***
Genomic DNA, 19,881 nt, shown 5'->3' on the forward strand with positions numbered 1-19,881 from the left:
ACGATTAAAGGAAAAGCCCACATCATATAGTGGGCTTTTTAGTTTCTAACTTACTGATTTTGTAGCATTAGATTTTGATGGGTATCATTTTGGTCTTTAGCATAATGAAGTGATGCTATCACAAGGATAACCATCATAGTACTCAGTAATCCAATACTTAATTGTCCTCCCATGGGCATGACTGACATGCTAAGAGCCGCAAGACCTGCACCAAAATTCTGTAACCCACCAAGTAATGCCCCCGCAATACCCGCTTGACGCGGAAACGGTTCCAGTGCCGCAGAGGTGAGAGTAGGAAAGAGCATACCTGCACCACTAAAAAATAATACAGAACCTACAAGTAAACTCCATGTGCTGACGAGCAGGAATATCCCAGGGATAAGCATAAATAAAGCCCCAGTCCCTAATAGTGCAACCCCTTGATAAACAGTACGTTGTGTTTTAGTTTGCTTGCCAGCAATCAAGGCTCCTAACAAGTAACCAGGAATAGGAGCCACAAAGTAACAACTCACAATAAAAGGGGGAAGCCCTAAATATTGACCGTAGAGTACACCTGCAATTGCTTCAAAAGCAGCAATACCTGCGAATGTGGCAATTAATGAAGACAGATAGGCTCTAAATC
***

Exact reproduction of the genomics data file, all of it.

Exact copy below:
Genomic DNA, 19,881 nt, shown 5'->3' on the forward strand with positions numbered 1-19,881 from the left:
ACGATTAAAGGAAAAGCCCACATCATATAGTGGGCTTTTTAGTTTCTAACTTACTGATTTTGTAGCATTAGATTTTGATGGGTATCATTTTGGTCTTTAGCATAATGAAGTGATGCTATCACAAGGATAACCATCATAGTACTCAGTAATCCAATACTTAATTGTCCTCCCATGGGCATGACTGACATGCTAAGAGCCGCAAGACCTGCACCAAAATTCTGTAACCCACCAAGTAATGCCCCCGCAATACCCGCTTGACGCGGAAACGGTTCCAGTGCCGCAGAGGTGAGAGTAGGAAAGAGCATACCTGCACCACTAAAAAATAATACAGAACCTACAAGTAAACTCCATGTGCTGACGAGCAGGAATATCCCAGGGATAAGCATAAATAAAGCCCCAGTCCCTAATAGTGCAACCCCTTGATAAACAGTACGTTGTGTTTTAGTTTGCTTGCCAGCAATCAAGGCTCCTAACAAGTAACCAGGAATAGGAGCCACAAAGTAACAACTCACAATAAAAGGGGGAAGCCCTAAATATTGACCGTAGAGTACACCTGCAATTGCTTCAAAAGCAGCAATACCTGCGAATGTGGCAATTAATGAAGACAGATAGGCTCTAAATC